Boat school Christmas Vacation is ending today. 

Ellamae will be returning to the boat in a week! 

Hopefully Christian will return to full health soon. We’d like a clean bill of health before we set sail southbound from the Puerto Vallarta area. 

Stayed tuned.

In the meantime here are videos we made and some pictures to look at.

Shanti from S/V Shawnigan 

I accidentally spelled Yelapa as “yalapa” on the video. Oops!

Las Posadas celebration

Christmas Eve potluck at Marina La Cruz (Banderas Bay)

Kids camp out, organized by Marina La Cruz

Liam’s (S/V Riki Tiki Tavi) birthday party.

Talent show at the Marina La Cruz amphitheater.

45 peso haircut (2.25 USD)!

Beach day with S/V Luminesce, S/V Mango Mango, S/V Empyrean, S/V Riki Tiki Tavi, S/V Wild Rumpus, S/V Raireva, and S/V Shawnigan 

Satellite Phone fund Campaign. A Family Afloat shirts And Sweaters 

Last day to Help us keep the posts coming while we continue sailing around the world! Even from the middle of the Pacific Ocean! Purchase a shirt/sweater through our Bonfire Campaign or you can click on any of the pictures below. Pictures whist a sample of style and colors. Choose your favorite on the Bonfire site. 

https://www.bonfire.com/dashboard/details/josies-campaign-12/

 

My visit with my sailing family in La Paz

Last week, December 2nd, my friend Rachael and I flew down to San Jose del Cabo and rented a car to get to La Paz, where Christian, Nina, and Taj * were anchored on Shawnigan. We spent 5 days exploring around La Paz and REALLY loving being back together after a whole month of not seeing each other.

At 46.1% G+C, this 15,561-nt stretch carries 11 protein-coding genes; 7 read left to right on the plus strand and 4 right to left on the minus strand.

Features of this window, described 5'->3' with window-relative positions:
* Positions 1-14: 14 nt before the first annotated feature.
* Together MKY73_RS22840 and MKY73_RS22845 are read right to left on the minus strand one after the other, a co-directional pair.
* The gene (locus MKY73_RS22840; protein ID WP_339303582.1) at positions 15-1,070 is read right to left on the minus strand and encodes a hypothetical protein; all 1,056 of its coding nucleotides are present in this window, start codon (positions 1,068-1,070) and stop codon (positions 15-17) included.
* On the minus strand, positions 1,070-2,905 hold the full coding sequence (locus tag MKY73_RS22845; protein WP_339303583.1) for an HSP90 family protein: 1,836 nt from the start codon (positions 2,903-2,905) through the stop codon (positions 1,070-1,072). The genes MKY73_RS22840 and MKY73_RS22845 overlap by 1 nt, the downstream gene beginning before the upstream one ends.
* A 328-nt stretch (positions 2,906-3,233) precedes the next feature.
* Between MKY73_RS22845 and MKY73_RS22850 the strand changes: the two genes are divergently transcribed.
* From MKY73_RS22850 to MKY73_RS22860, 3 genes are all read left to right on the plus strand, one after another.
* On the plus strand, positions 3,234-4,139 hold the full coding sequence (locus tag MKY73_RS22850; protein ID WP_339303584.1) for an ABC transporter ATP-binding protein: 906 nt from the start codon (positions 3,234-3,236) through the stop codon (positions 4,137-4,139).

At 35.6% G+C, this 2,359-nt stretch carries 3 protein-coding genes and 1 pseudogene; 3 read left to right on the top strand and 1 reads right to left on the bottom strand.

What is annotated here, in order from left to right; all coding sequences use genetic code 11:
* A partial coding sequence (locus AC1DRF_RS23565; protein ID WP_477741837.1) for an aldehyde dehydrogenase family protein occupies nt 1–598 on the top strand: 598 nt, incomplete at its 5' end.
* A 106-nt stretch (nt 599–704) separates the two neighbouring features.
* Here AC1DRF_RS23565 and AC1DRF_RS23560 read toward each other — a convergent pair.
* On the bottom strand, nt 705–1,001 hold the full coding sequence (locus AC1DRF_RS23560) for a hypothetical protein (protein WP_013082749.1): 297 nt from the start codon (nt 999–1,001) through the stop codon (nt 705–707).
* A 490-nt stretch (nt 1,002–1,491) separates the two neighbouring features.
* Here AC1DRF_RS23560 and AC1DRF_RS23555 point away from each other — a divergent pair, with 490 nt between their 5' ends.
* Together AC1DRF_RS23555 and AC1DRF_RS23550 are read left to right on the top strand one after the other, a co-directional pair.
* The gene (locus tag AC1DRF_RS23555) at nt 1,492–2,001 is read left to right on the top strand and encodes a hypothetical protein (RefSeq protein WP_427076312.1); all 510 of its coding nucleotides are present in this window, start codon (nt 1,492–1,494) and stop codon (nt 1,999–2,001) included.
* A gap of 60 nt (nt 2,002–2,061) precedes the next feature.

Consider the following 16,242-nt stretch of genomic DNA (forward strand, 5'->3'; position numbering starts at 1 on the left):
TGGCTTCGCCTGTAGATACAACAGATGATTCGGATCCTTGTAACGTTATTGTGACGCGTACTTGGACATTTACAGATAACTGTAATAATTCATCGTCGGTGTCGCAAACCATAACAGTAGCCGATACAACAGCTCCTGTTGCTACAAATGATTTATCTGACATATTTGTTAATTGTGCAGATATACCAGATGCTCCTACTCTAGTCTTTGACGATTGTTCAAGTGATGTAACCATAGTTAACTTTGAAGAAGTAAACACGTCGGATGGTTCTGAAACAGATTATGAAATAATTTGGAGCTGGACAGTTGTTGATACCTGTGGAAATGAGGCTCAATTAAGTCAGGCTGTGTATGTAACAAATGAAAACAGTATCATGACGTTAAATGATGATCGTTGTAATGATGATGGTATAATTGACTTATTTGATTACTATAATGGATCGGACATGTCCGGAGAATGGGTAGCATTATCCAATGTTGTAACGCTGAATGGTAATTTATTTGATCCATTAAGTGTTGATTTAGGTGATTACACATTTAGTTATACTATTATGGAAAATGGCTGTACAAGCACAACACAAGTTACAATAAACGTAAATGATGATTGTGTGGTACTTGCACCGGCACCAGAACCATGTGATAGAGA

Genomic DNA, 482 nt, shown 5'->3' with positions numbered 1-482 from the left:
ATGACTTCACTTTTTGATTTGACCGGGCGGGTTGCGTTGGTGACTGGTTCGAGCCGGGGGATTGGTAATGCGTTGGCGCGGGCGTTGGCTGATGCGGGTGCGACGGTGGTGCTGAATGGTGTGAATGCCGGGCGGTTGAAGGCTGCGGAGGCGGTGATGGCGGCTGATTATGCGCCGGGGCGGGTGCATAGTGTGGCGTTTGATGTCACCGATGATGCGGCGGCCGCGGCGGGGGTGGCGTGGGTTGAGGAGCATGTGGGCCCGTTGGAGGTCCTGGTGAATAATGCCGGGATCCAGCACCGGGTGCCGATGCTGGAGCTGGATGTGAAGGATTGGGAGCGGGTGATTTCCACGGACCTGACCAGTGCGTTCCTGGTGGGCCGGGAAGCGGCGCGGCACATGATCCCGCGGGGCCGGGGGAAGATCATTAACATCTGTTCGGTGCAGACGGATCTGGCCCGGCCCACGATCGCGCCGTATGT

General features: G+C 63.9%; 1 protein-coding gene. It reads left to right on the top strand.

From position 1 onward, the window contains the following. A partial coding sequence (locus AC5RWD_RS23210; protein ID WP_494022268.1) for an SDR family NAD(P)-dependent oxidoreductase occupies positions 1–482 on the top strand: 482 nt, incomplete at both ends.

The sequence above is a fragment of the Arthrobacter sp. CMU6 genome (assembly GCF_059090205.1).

Renting a car is cheap, but they make up for it with the price of insurance!

The road trip up from San Jose del Cabo was just over 2 hours. All of the main roads were surprisingly very well kept and I was surprised to see actual seat belt signs along the way.

When we arrived I was pleasantly greeted with a huge hug from my kids and a loving kiss and hug from my husband. It had been too long. I felt immediate comfort and relief. The whole that was growing from being away had vanished.

We were all starving for good Mexican food, so we went to this place called “Super Burro”. And boy did they have some good super burros (super burritos) as well as many other tasty treats. I had been missing this part of sailing in Mexico.

The next day we sailed off the hook from La Paz anchorage and straight in to Caleta Lobos. It started as a downwind sail and turned to an upwind sail, we tacked back and forth out of the channel. I realized I was out of “ship shape”, my heart was pumping, breath was working and my arms were getting pumped. It ended up taking 5 hours to go, not even, 10 miles to Caleta Lobos. It was Rachael’s first time really sailing on our boat. She was surprised with all the motion and how easily we just “sit there” in the cockpit for that much time. I love getting new perspectives. It felt so good to be sailing again! There was a decent amount of wind but that didn’t stop us from an afternoon snorkel and hot tea to warm us back up afterward. That night we had a light show from the weather gods. Lightning, thunder and rain out on the hook. We stayed nice and warm and dry as we watched out from the comforts of our hard dodger. The next day was mostly cloudy so we hiked on shore and did another snorkel-tea session and set up the hammock on our new arch. Our last morning, the sun finally came out and the sea was calm so we got one more snorkel in. We got to show Rachael some of what the Sea of Cortez is really about. Trigger Fish, King Angel Fish, Urchin, Scallops, Comb Jellies and we even saw an Eel.  (I have to apologize for the lack of underwater pictures on this post. I did’t take the time to get my underwater camera set up.)Not sure why these mega yachts think its ok to anchor so close when there is so much room…guess I’ll sit here and knit and take the free entertainment.